The Disney Ice Arena, where the competition is held, has ample room in its hockey boxes to place seven judges, the referee and all the equipment and cables without crowding the judges. The touchscreens were placed next to each table-top on pedestal type tables with a 12 in (30 cm) diameter top and 18 in (45 cm) octagonal base. Their height was chosen so that the middle of each screen was at the top of the boards. This afforded a comfortable view and reach for the judges without blocking view of the ice. This approach worked very well and was very easy to implement. The pedestal tables took two afternoons to make and cost about $20 each.
Installation of the system, from the time the truck pulled up at the back door, to the time the system was up and running was about 2 1/2 hours with two people doing the work. Although the rink was not used by hockey or the public each night after the competition, it was decided to lock up the touchscreens and computers each night but leave the rest of the installation intact. It was found that this part of the system could be stowed each night in about 10-15 minutes and setup the next morning in about 20-30 minutes, again with two people doing the work. In rinks where a complete teardown and setup each night is required these times would probably double.
At the end of the competition, final teardown of the system from shutdown to final loading of the truck took two people about 1 hour.
One very basic question in this test was whether the system would blow a circuit breaker in the rink. Sufficient power cords were on hand to run off two circuits if required, but that proved unnecessary. A single 15 amp circuit was able to handle the load. Disney Ice, however, is a fairly modern rink with a good electrical infrastructure. In rinks where that is not the case, using a system of this type will require careful forethought and planning to insure there is an adequate, uninterrupted, source of electricity.
In the self-serve approach, the judges select the things they want to review and replay them themselves. Video clips are captured after the event to be reviewed occurs. The system captures the prior 8 seconds for each clip. In this test a maximum of four clips could be captured for each performance.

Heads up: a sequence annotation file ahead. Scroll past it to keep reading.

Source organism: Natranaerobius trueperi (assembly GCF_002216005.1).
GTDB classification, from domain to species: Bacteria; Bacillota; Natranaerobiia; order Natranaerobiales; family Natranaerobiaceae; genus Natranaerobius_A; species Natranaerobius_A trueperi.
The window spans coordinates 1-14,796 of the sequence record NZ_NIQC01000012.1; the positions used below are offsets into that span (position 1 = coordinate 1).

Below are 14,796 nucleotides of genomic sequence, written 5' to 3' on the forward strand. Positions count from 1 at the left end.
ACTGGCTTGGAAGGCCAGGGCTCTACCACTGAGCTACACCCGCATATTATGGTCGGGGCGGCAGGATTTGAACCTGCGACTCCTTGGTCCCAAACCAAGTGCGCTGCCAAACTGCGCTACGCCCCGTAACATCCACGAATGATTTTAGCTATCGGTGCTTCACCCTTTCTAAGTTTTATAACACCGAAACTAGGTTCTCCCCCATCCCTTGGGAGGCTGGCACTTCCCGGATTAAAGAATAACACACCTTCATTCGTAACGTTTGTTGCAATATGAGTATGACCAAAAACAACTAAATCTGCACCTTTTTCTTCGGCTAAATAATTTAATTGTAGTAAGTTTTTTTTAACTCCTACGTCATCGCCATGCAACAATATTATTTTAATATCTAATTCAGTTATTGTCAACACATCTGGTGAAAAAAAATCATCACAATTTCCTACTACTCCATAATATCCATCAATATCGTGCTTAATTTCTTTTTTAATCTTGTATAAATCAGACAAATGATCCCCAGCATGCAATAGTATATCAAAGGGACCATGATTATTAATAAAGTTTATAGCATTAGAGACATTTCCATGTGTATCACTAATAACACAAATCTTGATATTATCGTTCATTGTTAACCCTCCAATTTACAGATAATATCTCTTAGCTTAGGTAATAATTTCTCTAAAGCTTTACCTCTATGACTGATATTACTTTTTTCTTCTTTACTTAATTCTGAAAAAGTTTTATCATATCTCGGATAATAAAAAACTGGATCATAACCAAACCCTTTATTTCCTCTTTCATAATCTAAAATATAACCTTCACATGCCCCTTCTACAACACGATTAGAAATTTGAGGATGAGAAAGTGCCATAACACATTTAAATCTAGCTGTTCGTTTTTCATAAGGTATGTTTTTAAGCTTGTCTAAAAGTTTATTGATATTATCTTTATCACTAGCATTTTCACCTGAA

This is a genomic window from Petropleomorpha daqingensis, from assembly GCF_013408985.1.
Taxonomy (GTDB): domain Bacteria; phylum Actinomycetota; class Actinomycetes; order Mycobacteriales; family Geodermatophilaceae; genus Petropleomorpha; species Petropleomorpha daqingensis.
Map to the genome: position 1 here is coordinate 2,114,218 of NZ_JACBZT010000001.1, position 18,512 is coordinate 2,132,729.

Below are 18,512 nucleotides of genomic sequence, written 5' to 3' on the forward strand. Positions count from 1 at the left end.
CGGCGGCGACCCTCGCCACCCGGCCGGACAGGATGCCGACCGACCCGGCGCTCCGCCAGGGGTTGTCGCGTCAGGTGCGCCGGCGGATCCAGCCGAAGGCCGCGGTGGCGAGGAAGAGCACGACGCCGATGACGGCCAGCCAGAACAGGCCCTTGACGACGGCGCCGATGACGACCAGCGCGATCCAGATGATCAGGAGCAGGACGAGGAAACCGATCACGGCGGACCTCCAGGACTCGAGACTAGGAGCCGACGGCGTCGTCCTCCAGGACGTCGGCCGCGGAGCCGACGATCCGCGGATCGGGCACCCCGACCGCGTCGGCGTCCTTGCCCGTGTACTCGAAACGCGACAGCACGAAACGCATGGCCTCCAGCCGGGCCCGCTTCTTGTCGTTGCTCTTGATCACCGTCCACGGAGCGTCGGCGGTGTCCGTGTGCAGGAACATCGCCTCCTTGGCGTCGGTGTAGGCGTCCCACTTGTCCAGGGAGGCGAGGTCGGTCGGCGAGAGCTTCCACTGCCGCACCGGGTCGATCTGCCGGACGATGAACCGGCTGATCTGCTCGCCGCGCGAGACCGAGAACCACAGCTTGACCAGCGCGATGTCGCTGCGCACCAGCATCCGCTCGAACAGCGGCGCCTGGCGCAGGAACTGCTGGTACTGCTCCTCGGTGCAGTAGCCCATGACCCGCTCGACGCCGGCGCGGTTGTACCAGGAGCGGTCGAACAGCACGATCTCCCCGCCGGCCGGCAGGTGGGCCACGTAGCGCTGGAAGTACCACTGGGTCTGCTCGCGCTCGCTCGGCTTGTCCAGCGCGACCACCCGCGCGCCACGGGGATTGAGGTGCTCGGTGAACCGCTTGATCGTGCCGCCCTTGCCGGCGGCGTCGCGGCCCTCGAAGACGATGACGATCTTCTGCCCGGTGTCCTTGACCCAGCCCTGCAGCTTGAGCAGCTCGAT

For replay, the judge can call up the last 1, 2, 4 or 8 seconds of the clip. The clips can be stopped, restarted, stepped through frame by frame, or played back at double, half or quarter speed.
One goal of this test was to see how many clips the judges really need and how long they should be. Eight seconds is enough to review errors in jumps, and spins that might be short, but not enough to review entire step sequences. This limitation was chosen to prevent the delay between skaters from becoming excessive, since time is money at a local competition.
When the club submitted its competition sanction, it was warned that instant replay would blow the competition schedule, but that was found not to be the case.
In this competition the Referee scheduled an extra 20 seconds after each performance in the Short Programs to review video clips. No extra time was schedules in any other event segments.
It was found that the judges rarely saved all four video clips they were allowed, so the choice of four was a pretty good starting point. Nevertheless, the intent is to increase the capability of the system to support a greater number of clips. For reviewing spins where the skater rotates in slow motion, it was found that slightly longer clips might occasionally be useful, say 10 seconds maximum. In only one case, however, did a judge feel limited by the lack of ability to capture a full step sequence. Adding one long clip for this purpose is under consideration.
Because of the importance of getting deductions correct in the short program, the extra 20 seconds proved worthwhile. In the free skating, however, the judges were mainly interested in checking the landings of jumps. Even though no extra time was scheduled, after a day of experience most judges were able to review 2 or 3 jump landings in the typical time scheduled between skaters in a local competition.
The experience at this competition was that the use of replay added less than one hour to the total competition schedule and did not cause the competition to run late. On the other hand, had 20 seconds been added to each start, the competition schedule would have been extended by one hour a day, at a cost of about $1200 for added ice time (equivalent to about $4 per entrant).